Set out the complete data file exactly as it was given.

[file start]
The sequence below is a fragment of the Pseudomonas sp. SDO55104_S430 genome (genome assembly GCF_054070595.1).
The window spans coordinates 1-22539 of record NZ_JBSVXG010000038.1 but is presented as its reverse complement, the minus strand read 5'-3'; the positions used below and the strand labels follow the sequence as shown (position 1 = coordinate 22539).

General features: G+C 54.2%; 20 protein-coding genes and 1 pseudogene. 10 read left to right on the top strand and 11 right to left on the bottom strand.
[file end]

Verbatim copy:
The sequence below is a fragment of the Pseudomonas sp. SDO55104_S430 genome (genome assembly GCF_054070595.1).
The window spans coordinates 1-22539 of record NZ_JBSVXG010000038.1 but is presented as its reverse complement, the minus strand read 5'-3'; the positions used below and the strand labels follow the sequence as shown (position 1 = coordinate 22539).

General features: G+C 54.2%; 20 protein-coding genes and 1 pseudogene. 10 read left to right on the top strand and 11 right to left on the bottom strand.